My wife would be happy to tell you that I have no lack of confidence, nor to I mind letting people know how awesome I am. She would tell you I have an opinion of myself that lives somewhere between arrogance and hubris. I however, don’t think of myself that way at all. I prefer to think that I am simply self-aware and have the uncommon knack of being able to objectively and accurately assess my abilities. So when I say something like “I could go out tomorrow and do 10×800 in 2:35 with 2:35 jogging rest and it wouldn’t even feel that difficult” I am not bragging, or guessing, or hoping, I am simply stating a fact.
One of the wonderful things about running is that when it comes to results there isn’t much gray area. Your times are your times. There are no refs to make bad calls, there are no teammates to drop the ball or to not come through with a single when you lead off the inning with a double. It is you, the distance and time. This makes predicting performance pretty simple, as long as you have enough data to draw from. After many years of both running and keeping a detailed log of my running, I know down to a few seconds how fast I can run any given workout. Races can be slightly harder to predict, because you are after all racing against others and not just racing the clock like in a workout, but even still there aren’t that many surprises when it comes to race results either.
It is for that reason I was annoyed when Mark Remy , editor-at-large for Runner’s World, posted this in response to my quote above… “I’ll call your bluff. Go try to run 10×800 in 2:35 with 2:35 jogging rest, then come back here and let us know how it went.” He as good as called me a liar, and that can not stand. I will now admit that I possess two seemingly contradictory character traits, confidence and a fragile ego. I don’t know which has gotten me into more trouble over the years but they often conspire to get me to do stupid things. In this instance the stupid thing they got me to do was not 10×800 but to care what some random person said on the internet. While Mark Remy may be an editor-at-larger for Runner’s World, once he makes a post on a message board he is just another random person saying stupid crap online like the rest of us.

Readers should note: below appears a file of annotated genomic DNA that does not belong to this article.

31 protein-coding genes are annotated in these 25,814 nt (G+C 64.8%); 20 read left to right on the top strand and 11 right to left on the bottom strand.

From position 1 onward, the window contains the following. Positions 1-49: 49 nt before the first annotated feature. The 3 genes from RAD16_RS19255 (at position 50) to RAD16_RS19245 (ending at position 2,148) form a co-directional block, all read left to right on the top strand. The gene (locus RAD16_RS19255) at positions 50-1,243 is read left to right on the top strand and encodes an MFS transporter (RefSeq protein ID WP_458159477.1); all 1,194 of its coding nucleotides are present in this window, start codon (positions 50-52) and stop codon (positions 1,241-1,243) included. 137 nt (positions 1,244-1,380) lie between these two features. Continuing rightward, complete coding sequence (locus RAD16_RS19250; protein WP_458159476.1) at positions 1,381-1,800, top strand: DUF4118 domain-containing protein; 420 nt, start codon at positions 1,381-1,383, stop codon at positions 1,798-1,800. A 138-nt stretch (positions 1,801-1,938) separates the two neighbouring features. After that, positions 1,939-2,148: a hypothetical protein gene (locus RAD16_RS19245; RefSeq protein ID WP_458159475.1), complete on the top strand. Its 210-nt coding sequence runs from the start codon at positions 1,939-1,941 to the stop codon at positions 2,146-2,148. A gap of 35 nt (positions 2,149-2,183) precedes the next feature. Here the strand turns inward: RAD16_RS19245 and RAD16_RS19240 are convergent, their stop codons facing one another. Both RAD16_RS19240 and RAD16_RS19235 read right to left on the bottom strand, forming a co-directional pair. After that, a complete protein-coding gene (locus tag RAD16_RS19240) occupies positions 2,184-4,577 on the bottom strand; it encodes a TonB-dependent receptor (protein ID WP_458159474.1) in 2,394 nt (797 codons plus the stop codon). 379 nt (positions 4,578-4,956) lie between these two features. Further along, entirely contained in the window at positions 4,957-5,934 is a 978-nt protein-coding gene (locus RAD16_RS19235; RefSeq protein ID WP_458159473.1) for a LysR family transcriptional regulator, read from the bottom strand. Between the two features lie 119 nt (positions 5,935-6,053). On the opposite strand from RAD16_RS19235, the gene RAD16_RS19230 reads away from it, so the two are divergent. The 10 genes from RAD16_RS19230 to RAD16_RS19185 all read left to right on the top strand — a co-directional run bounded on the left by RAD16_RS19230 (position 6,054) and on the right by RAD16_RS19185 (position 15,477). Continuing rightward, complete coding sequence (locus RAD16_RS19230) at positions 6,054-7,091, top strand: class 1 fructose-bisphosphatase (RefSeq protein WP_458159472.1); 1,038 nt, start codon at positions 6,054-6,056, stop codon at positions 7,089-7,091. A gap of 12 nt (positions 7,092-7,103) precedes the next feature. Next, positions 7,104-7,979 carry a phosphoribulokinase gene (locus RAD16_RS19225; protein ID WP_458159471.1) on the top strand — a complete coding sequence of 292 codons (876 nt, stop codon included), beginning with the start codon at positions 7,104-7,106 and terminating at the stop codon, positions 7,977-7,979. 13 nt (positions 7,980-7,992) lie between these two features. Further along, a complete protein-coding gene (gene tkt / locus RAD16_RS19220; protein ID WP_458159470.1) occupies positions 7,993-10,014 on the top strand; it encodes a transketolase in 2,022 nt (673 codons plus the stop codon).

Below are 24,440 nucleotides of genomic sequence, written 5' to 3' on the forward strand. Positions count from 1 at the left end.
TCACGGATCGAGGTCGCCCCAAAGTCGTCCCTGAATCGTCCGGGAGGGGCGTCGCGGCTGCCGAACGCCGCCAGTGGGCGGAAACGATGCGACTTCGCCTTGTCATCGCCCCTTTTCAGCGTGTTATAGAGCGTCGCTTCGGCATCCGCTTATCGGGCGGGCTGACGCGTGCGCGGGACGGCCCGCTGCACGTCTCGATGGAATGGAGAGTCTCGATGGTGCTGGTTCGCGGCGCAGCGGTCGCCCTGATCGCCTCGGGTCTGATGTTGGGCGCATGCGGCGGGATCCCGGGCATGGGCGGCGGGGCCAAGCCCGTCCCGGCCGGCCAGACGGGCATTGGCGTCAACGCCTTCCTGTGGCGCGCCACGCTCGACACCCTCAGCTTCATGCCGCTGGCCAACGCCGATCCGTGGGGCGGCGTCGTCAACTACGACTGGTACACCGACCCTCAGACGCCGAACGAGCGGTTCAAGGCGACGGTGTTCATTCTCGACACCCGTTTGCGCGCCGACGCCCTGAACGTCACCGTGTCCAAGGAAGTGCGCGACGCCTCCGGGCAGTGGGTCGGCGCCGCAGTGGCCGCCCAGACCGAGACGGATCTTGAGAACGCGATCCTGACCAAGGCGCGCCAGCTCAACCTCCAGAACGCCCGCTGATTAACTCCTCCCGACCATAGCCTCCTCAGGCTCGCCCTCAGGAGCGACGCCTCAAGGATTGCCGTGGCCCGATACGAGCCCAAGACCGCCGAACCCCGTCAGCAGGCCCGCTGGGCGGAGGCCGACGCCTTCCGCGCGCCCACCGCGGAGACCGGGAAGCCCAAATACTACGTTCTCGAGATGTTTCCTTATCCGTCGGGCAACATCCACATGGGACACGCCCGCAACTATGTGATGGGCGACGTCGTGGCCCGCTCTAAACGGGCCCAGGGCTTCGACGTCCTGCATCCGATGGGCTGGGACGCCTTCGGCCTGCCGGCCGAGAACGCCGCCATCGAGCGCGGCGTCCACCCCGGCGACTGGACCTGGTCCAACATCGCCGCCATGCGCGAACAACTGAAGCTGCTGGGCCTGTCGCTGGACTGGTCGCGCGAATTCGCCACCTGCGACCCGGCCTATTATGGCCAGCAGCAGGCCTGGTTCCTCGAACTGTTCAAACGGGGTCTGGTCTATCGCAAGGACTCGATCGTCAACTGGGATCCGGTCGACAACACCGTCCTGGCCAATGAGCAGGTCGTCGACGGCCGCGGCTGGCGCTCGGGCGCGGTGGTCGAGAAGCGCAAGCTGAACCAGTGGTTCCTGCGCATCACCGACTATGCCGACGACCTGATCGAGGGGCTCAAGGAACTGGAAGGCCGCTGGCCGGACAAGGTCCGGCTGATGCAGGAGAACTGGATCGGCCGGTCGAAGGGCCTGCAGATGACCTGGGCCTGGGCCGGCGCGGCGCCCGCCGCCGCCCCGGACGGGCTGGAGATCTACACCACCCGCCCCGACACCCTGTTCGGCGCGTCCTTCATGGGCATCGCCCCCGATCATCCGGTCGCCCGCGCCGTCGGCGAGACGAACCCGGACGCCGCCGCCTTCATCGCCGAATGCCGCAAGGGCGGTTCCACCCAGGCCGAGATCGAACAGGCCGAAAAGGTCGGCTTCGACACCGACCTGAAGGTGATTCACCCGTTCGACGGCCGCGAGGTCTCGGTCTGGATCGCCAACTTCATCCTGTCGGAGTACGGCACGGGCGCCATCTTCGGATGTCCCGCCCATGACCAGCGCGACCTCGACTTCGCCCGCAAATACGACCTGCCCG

Now on to the important stuff. The workout.
I did not “go out tomorrow” to do the workout, but only because “tomorrow” was Yom Kippur and I was home with Hazel all day and could not leave her alone to go do a track workout. So I did the workout the day after “tomorrow” as it were. After work I drove out to the Nazareth College track. I like doing workouts at Naz because it is close to Hazel’s daycare, I’m friends with the xc/track coach and my wife is a Professor there, also, rarely is there anything going on that prevents me from using the track between 3-5 pm. Just to make extra sure the track would be free I check the schedule and nothing appeared to be going on. I arrived for my workout at 2:50 pm to find the women’s soccer team beginning to set up for a game that would start at 4 pm, so much for the best laid plans. I decided to try to squeeze in the workout anyway and headed off for a 2 mile warmup.
When I returned from my warm up I went to find the soccer coach to ask about using the track during the game, as I expected to finish my workout about 10 minutes after the game started. He informed me I would have to talk to refs who wouldn’t show up until about 3:45. This turned out pretty well as I spent the first half of the workout worrying about whether or not I was going to get booted off the track, which kept my mind off the monotony of running 7 miles on the track.
I got my video camera positioned at an angle I hoped would catch most of the track, but it was very sunny and I had trouble seeing the tiny Flip Camera screen in the glare. I’ve never been much of a videographer, I much prefer still shots, but I wasn’t going for the Academy Award for Best Cinematography so I hit the record button and got to work.